Known child of MARY MITCHELL and JOHN HOLLAND is:

11. i. JOHN LYTTLETON TAZEWELL HOLLAND, born July 5, 1833, Palmyra, Fluvanna County, Va.; he died March 5, 1896.

Generation No. 7

11. JOHN LYTTLETON TAZEWELL was born July 5, 1833, in Palmyra, Fluvanna County, Va., and died March 5, 1896. He was a circuit minister of the Disciples of Christ. To see his photograph, click here. He married EMMA ALICE WALTON, daughter of WILLIAM WALTON and MARY WOOTTON. To see a photograph of her, click here. She was born November 11, 1845, and died October 14, 1898. He is buried in the churchyard of the chapel he served in Jetersville, Virginia.

(These photographs may be viewed individually either in the text, or collected with additional pictures in the JLT Holland family album )

Holland descendant Cynthia Cassidy writes in 2003: "Mama used to tell this story about her grandfather's accident and subsequent death. I remember that he was kicked (I thought by a horse) when he was attending to one of his churches on his circuit. I think it was in or near Blackstone in Nottaway County. He was terribly injured and they feared for his life. A family who belonged to that church took him in and paid for the doctor. He stayed for a long time (I think a number of months but it could have been four or five weeks) Clay was sent to help nurse him back to health. When he finally went home he had to be taken lying down flat in the back of a buckboard. He never fully recovered and his death was attributed to that injury.”

"I have a lovely eight-sided table that came from the Waltons. It was apparently in "Osceola" when some Yankee soldiers rode up to the house. I was told that the lady of the house (whom I believe was Emma Walton Holland) met them on the front porch with a rifle on her shoulder and ran the Yankees off.

Children of JOHN HOLLAND and EMMA WALTON are:

12. i. BERNARD PEABODY HOLLAND, born March 13, 1867, Osceola, Fluvanna County, Va.; died January 1960, Virginia Beach, Va.

ii. WILLIAM WALTON HOLLAND, born about 1869; died about 1889.

Ann Holland remembers in May 2000: Walton Holland went (to Virginia Beach) with (his brother) Bernard. Unfortunately he contracted a case of what was called 'galloping consumption' from a maid at the Princess Anne Hotel and died. He was two years younger than BP. We (her aunt Cornelia, cousins Hester Neal and Emily Lineberry) and I saw his grave behind the little church in Jetersville, Va. in about 1985 or 86. Both John Lyttleton Tazewell Holland and Emma Walton Holland are buried there too. Cynthia Cassidy remembers in 2003: When I was reading about Walton Holland, I remembered a story my grandmother had told me many times. She said that Walton Holland became ill after giving his overcoat to a shivering homeless man one bitterly cold day in Virginia Beach. The story went that he saw the man, took off his coat, wrapped it around the man's shoulders and just kept walking. His photo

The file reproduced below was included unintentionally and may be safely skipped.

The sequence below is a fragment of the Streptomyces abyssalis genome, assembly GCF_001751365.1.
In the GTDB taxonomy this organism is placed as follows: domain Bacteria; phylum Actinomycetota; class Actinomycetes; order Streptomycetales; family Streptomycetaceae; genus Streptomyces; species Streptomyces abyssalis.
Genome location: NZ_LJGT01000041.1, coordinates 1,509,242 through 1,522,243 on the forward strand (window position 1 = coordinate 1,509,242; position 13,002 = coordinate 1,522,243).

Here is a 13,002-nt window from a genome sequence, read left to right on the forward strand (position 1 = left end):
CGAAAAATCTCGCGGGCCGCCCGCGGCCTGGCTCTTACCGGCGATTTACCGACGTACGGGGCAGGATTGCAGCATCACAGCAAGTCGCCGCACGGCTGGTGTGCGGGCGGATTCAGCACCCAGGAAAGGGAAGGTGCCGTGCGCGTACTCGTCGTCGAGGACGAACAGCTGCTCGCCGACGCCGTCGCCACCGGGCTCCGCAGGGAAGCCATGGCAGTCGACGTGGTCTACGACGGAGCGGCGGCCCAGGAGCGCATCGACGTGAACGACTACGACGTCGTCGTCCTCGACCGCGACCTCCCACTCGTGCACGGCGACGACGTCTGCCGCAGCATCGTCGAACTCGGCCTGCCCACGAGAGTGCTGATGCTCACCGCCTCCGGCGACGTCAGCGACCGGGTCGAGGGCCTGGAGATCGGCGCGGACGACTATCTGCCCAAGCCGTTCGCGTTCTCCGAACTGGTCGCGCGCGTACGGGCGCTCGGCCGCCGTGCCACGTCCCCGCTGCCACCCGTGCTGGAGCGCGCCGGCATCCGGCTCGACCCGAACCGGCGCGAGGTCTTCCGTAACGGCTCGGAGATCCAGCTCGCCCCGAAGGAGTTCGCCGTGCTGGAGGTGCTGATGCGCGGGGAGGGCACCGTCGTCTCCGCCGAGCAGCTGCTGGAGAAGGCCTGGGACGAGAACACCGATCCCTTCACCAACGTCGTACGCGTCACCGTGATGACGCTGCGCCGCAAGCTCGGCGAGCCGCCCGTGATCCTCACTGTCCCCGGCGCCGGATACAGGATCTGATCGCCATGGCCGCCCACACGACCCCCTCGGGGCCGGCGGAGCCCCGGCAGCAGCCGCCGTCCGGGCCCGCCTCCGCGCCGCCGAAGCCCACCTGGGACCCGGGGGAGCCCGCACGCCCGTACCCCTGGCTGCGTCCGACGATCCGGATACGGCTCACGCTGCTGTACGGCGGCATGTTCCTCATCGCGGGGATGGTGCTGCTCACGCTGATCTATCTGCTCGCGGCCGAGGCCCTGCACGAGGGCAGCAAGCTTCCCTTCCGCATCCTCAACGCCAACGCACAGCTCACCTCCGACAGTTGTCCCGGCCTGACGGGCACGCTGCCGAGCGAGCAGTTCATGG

iii. MAMIE HOLLAND, born about 1870; died about 1886.

Cynthia Cassidy writes in 2003: I had forgotten all about Mama Farrar's (Clay Woodruff Holland) older sister. She had an older sister who had some illness. Maybe I'll remember in the middle of the night or something. Anyway, the doctors thought the way to treat that particular illness was to withhold food. Mama (my grandmother) told me that Mama Farrar's sister's death tormented Mama Farrar. When Mama Farrar would sit with her ill sister that her sister would beg her to bring her something to eat but because the Dr.'s had forbidden it she didn't do it. I think Mamie was about 16 when she died.

13. iv. CLAY WOODRUFF HOLLAND, born July 1, 1874, Prince Edward County, Va.; died September 5, 1949.

v. AMELIA MEREDITH HOLLAND, born about 1878; she married ROBERT H. JONES.

Amelia Meredith Holland was known to some cousins as "Abby Mel" and to others, just "Mel." Ann Holland remembers that she married late in life, and was subject to depression. She seems to have been Bernard Peabody Holland's favorite sister. The couple had no children. In 1900, the U.S. census lists her occupation as school teacher, like her sister Emma. Cindy Cassidy writes in 2003: "She lived with my grandparents for the last few years of her life. I almost wrote that she lived with "us" instead of "my grandparents." We lived next door. The property the two houses were on had been one property and I considered the two houses and the land surrounding them both to be "home." I think I was in grade school when I would come home from school almost every day and go directly to Mel's room. She would rest in the afternoon until I got home and then she'd get up and we'd play cards. She taught me how to play canasta and we would play for as long as I would be allowed before I had to do homework or we had to stop for dinner. Somewhere, I have a lovely picture of her that we took just a week or so before her death. She was out walking in the yard and feeling quite well. The night she died I woke up in my bed in the house next door to where she was and felt her tell me goodby and I knew she was dead.